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the easiest way to manage stress and anxiety

Do you want to know my secret to manage stress and anxiety?

I shared an incredibly effective and useful technique in a few of my classes last week and thought: why would I only keep this good shit in class? Just because you may not be able to come to one of my classes physically, doesn’t mean you should be denied one of the most useful, easy, and powerful tools to help ease up a busy mind. So voila!

This technique can be used this during the day if you’re feeling anxious or stressed, and also at night if your mind won’t turn off and you are having a hard time falling asleep. The best part is, it’s totally portable and you don’t need anything you don’t already have.

It’s your breath.

Of course it’s not just any breath, it’s specifically your exhales. Focusing on exhales calms your nervous system and helps you relax.

So, what do you do?

You start by either sitting or lying down comfortably.

Close your eyes.

Take a few deep breaths to gain contact with your breath. Then let it relax into its natural rhythm.

Let your attention get really interested in your exhales.

Notice the way your exhales feel along the walls of your nostrils. Notice the warmth and humidity. Pay close attention to the rise and especially the fall of your belly. Where does the exhale start: the chest, belly, low abdomen?

Don’t try to avoid noticing the inhales, it’s not possible and it will create more anxiety.

Instead, notice them but don’t pay as close attention to them. Let the inhales happen, so that you can get more into your exhales.

Once you let go into the cadence of your breath and are able to focus on your exhales you may also notice a space between the breaths.

There may be a moment of emptiness and it might be nice to rest there for a moment before taking the next inhale breath. Let it be easy. No need to hold or retain the exhale. Just settling into the space if it’s there, and if it’s not, no worries: you can’t do this wrong.

You will notice thoughts trying to creep in, or totally take over, and that’s normal.

Don’t worry about it. Let your thoughts go with your exhales. The freer you can keep your mind the more relaxed you will be, but thoughts will be there so don’t make them a problem. As you notice them, simply let them go.

If you are doing this during the day even 2 to 5 minutes will make a world of difference for you.

If you are using this to help you fall asleep (I SWEAR by this technique, I do it whenever I have a hard time.) do it until you sleep. It might feel like it’s not working, and you might be impatient because your mind is so busy, and have faith: if you do it long enough you WILL fall asleep. It just might take 10 minutes, which is a small price to pay if you normally can’t sleep for hours!

I’d like to hear what you do to manage stress and anxiety. What are your go-to’s when you start to get wound up or can’t sleep? Please share your comments below.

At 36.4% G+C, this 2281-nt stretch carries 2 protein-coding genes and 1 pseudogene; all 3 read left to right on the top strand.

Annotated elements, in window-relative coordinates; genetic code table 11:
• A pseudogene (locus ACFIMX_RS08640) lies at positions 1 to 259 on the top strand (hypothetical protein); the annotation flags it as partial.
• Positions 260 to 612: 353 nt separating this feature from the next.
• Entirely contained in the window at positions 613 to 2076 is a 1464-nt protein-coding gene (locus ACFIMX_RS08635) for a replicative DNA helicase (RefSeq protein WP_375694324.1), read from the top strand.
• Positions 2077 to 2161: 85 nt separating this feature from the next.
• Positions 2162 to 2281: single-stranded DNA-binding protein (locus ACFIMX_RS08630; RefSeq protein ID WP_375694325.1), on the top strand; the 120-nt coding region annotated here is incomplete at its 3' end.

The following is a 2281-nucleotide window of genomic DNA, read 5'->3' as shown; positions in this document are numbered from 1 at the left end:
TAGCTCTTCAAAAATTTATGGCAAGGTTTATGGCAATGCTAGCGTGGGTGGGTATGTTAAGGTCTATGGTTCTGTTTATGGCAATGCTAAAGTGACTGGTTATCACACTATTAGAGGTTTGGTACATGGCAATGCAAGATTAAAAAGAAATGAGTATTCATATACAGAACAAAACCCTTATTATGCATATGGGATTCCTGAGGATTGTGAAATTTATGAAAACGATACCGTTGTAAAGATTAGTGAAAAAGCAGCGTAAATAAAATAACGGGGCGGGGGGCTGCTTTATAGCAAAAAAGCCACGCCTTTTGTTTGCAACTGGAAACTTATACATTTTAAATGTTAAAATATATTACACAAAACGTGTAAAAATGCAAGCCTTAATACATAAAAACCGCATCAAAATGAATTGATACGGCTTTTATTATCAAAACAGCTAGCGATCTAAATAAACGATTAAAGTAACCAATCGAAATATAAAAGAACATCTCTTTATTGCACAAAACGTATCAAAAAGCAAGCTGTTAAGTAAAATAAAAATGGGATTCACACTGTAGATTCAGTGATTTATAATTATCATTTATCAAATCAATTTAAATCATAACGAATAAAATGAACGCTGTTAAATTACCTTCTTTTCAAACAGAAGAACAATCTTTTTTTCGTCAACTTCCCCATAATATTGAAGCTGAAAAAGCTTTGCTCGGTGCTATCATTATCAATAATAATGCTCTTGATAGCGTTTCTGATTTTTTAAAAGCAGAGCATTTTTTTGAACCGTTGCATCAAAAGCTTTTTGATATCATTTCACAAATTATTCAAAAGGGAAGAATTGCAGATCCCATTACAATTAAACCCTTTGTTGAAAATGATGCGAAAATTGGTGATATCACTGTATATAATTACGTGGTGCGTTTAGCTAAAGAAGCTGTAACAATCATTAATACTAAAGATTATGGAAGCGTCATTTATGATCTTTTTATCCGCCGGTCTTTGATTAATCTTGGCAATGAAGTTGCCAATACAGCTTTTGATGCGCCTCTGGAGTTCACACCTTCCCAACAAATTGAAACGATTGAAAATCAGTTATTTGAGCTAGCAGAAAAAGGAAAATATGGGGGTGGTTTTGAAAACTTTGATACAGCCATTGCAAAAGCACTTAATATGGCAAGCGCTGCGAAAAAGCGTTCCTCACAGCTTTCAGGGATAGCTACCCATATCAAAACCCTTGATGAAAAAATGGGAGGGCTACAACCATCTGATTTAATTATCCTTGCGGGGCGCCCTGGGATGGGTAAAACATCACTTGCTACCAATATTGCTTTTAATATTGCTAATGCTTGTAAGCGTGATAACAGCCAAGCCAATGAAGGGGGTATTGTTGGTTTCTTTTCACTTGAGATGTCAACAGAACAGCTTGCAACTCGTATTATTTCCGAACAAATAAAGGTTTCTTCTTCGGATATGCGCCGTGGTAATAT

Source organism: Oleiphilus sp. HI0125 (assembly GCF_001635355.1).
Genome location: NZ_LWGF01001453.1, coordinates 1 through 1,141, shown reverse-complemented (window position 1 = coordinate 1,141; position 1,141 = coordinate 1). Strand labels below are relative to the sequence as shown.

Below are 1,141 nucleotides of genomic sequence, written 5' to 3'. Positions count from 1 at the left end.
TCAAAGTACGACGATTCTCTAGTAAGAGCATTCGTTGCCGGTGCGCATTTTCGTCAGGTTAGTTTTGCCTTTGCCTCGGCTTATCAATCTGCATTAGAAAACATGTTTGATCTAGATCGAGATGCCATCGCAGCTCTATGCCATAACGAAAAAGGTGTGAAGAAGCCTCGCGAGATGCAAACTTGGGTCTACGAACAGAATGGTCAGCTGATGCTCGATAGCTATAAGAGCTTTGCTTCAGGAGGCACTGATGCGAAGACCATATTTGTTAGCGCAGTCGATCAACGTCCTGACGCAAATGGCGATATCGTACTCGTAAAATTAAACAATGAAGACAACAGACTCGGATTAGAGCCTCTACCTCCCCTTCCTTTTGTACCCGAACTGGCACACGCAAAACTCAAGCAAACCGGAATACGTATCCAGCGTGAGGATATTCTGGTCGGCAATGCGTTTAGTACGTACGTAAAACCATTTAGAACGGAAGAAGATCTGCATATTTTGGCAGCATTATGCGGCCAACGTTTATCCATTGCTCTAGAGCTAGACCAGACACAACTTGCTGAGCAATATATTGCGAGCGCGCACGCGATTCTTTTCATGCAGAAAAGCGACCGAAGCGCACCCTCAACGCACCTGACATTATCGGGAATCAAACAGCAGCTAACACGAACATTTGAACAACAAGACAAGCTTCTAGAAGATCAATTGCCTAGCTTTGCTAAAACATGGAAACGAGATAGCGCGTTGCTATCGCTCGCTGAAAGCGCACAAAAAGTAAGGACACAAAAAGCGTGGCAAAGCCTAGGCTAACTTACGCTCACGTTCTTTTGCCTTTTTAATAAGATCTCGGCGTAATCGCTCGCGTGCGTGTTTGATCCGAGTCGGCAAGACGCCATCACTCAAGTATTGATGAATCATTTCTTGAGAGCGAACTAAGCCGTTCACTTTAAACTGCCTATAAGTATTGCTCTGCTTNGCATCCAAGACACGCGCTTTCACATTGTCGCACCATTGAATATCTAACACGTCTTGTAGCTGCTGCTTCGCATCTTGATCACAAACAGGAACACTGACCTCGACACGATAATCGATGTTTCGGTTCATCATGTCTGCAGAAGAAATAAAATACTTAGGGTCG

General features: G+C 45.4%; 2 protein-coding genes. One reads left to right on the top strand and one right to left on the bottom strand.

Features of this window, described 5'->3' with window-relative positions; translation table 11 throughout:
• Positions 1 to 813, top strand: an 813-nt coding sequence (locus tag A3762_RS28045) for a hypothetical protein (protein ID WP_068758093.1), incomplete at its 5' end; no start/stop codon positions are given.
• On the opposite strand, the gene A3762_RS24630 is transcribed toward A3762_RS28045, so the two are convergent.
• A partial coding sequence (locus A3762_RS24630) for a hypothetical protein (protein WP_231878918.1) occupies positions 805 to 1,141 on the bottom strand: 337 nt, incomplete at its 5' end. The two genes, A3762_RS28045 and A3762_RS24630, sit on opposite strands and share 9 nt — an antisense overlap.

Did you find this blog post helpful? Then please share it on Facebook, Tweet it out loud, and forward it to all of your fabulous friends!

I look forward to hearing from you soon my friend, have a wonder-filled week!

Love and Light,
t

metta meditation

“I am larger and better than I thought. I did not know I held so much goodness.”
– Walt Whitman

Why do we need to practice metta or loving kindness you may ask? Loving kindness allows us to drop our barriers and see each other for who we truly are: the light behind the eyes and the luminosity of the heart. This may sound hokey, but isn’t that we all want? To see and be deeply seen?

Metta Meditation or loving kindness meditation is a short meditation about 3 to 4 lines that are repeated with the intention to evoke the feelings of loving kindness in our hearts. Metta always starts with ourselves so you repeat these words as well wishing for yourself and your own life, letting the meaning land within your heart. Repeat for 10 to 30 minutes. Here’s an example of one below, but you can choose verses that are meaningful to you. 

May I be happy.
May I be at peaceful. 
May I be safe. 
May I be well. 

Sometimes the practice creates other feelings that are anything but loving kindness, and sometimes it feels mechanical. Be patient and kind with yourself. Let the words land as best as they can and hold yourself with compassion. This meditation can be done anywhere, on the bus, waiting in line, driving your car. The benefits of this practice are huge because it acts like a self psychotherapy by healing our troubled minds, and shifts old habituated negative thought patterns. Pretty great hey? 

So, what do you think? Have you tried Metta before, and what phrases do you like? If you haven’t tried it, are you going to give it a shot? I’d love to here from you! Please post your comments and suggestions below the blog post. I love hearing from you!

Did like this post? Then please share it with your friends and family, on Facebook or Tweet it out!

Love and Light,

t